But no lawn…
Cottage garden style is about cramming in as much planting as possible.
You could have a patch of grass in a larger cottage garden. But in a front garden, a town courtyard garden or an enclosed ‘cottage garden’ area, a lawn won’t be necessary.
Instead go for terracing, winding paths, places to sit and, of course, more planting
So what are the best cottage garden flowers…
A list of top cottage garden flowers will usually include foxgloves, hollyhocks catmint, delphiniums, phlox, lupins and cosmos. Sue is also on a self declared mission to get people to look at garden pinks or dianthus again as they’re stunning and easy to care for.
Any plant that self seeds easily counts as a cottage garden plant. Popular ones include erigeron, nigella, fennel, forget me not, poppies, Lychnis coronaria or rose campion.
And then there are the wild flowers – sometimes considered weeds – such as wild carrot (Daucus carota) and ox-eye daisies.
Early spring, primroses, bulbs and fruit tree blossom are essential. Later in the year salvia, persicaria and dahlias all qualify as being easy to grow.
Herbs are very ‘cottage garden’
Herbs would have been grown in cottage gardens to use medicinally, for dyeing and even to make cleaning products.
Cottage garden herbs include bay, angelica, lavender, fennel, rosemary, chives and sage. Both Julie and Sue have golden oregano, because it grows happily without seeming to worry about shade or competition.
Grow plants with a purpose
Here in the Naturecraft Garden designed by Pollyanna Wilkinson for the Hampton Court Palace Garden Festival 2019, all the plants have a purpose.
They are either edible, medicinal or can be used in some way, such as dyeing. That is very much in the spirit and tradition of cottage gardening.
And the garden furniture also uses recycled items or anything the garden owner might have to hand.
Another 2019 RHS Hampton Court show garden is the Therapeutic Garden designed by Tony Wagstaff. This once again incorporates plants with a medicinal benefit, such as eucalyptus, thyme and geraniums.
Don’t forget ‘vertical interest’…
Cottage garden style features climbing plants because you want to make the most of every inch of space. So once again, consider the easy plants. Julie Quinn says that honeysuckle is easier than clematis. And of course climbing roses and wisteria are very popular too.
To find out more about choosing climbing plants for your garden, see this post or video.
Grow local plants…
But above all, if you want cottage garden style, then choose flowers and plants that grow easily where you live.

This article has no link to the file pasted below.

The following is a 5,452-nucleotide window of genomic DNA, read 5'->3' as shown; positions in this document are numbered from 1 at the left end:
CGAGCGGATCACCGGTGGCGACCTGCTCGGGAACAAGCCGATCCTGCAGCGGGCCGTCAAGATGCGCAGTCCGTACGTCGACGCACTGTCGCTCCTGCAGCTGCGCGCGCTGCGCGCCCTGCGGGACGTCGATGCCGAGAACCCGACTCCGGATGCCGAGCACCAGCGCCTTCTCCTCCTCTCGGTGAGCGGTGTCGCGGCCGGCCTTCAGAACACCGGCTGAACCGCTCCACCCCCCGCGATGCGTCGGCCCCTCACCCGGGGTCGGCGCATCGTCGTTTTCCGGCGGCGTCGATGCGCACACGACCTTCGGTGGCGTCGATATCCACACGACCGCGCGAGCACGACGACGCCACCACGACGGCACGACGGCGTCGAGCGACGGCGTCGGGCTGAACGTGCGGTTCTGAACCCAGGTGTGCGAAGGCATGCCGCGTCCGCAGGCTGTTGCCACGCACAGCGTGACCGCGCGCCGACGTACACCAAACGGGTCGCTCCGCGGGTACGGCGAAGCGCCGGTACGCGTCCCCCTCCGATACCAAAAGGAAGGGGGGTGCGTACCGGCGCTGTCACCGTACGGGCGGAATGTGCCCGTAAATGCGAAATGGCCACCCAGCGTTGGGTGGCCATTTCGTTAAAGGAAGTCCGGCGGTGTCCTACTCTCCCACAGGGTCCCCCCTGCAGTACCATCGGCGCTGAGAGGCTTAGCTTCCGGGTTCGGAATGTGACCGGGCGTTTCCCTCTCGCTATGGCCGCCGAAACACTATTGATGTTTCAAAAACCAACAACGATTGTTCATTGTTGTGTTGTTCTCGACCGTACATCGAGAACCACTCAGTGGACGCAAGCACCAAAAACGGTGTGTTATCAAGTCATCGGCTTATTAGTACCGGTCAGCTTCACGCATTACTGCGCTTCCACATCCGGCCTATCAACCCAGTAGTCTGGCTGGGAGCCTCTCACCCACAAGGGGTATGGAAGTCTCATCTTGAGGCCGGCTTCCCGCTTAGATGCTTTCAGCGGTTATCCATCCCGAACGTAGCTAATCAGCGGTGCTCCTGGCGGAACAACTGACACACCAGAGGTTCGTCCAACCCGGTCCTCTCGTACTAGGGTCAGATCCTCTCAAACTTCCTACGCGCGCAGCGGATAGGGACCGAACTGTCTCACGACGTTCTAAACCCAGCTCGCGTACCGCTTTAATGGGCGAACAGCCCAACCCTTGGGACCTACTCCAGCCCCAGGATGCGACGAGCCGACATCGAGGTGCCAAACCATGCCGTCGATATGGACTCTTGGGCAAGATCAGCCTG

Sue says ‘you can stick anything you like in a cottage garden.’ Local plants won’t be expensive, they’ll survive whatever your weather throws at you, and you can often get seeds or divided plants from friends.
By the way, by ‘local’ I don’t mean ‘native’. I mean the plants that grow easily where you live.
If they’re easily available, they won’t be expensive. Or friends can pass them on for free. So if they don’t work, you won’t have lost much. Cottage gardening doesn’t suit all plants – many will need more space or care. So don’t be surprised if some die. But over the years, you’ll work out which ones work for you.
And if you don’t want it to look too much of a jumble, follow Sue and Julie’s lead and exclude certain colours or types of plants.
It helps you learn about gardening
This kind of gardening can be a great way of learning about plants. Sue uses her cottage garden patch as something of an experimental area for flowers that may subsequently be grown for Country Lane Flowers.
For example, she’s discovered that cornflowers flop if they are transplanted as a seedling, but grows much straighter if you direct sow them. She’s taken that knowledge and is now sowing cornflowers direct for cutting and selling via Country Lane Flowers.
Furniture, accessories and more…
When it comes to furniture, garden ornaments and pots, recycled is very cottage garden style. Pollyanna Wilkinson’s Naturecraft Garden is full of recycled bits and pieces.
You can also use colour in furniture and accessories as a major part of colour in the garden, as Julie Quinn does.
And this garden by garden designer Peter Cowell at BBC Gardeners World Live 2018 is very contemporary but it uses cottage garden style planting with recycled materials. The hanging fire is made from a gas canister, and there are scaffolding boards, recycled pallets and more. There’s even a sofa made out of an old bath, with one side cut away.
Hand made benches and tables would also fit in perfectly with the origins of cottage garden style. I like these benches at the Abbey Physic Garden in Faversham, where garden furniture and useful objects are often made by the Faversham Men’s Shed group,
More about Country Lane Flowers
As other flower growers and florists will know, all the weddings, corporate work and markets were cancelled early in 2020 and florists shops were also shut. So Sue and her business partner, Stephanie, have been selling Country Lane Flowers homegrown flowers from a table outside their garden gate during lockdown. (They’re neighbours!)
‘We have an honesty box system,’ says Sue. ‘And we haven’t lost a single flower or a single penny – everyone has completely respected the honesty box.’
And they also create bouquets for individuals and local outlets such as Macknade Farm Shop.
The flowers are grown in their own gardens, and they also use some wild-flowers. So they are available from April to November, with dried flowers also sold around Christmas – there’s more about Sue and Stephanie and how they grow flowers for drying here. They’re members of the British flower growers association, Flowers From the Farm.
Shop my favourite gardening books, products and tools
I’m often asked for recommendation so I’ve put together lists of the gardening books, products and tools I use myself on the Middlesized Garden Amazon store. For example, a cottage garden is ideally a wildlife friendly garden, with flowers for bees and pollinators, so here are a few things I’ve found useful for wildlife friendly gardening. Note that links to Amazon are affiliate, so I may get a small fee if you buy, but it doesn’t affect the price you pay. And I only choose things I use myself or think you will really like.
Pin to remember cottage garden style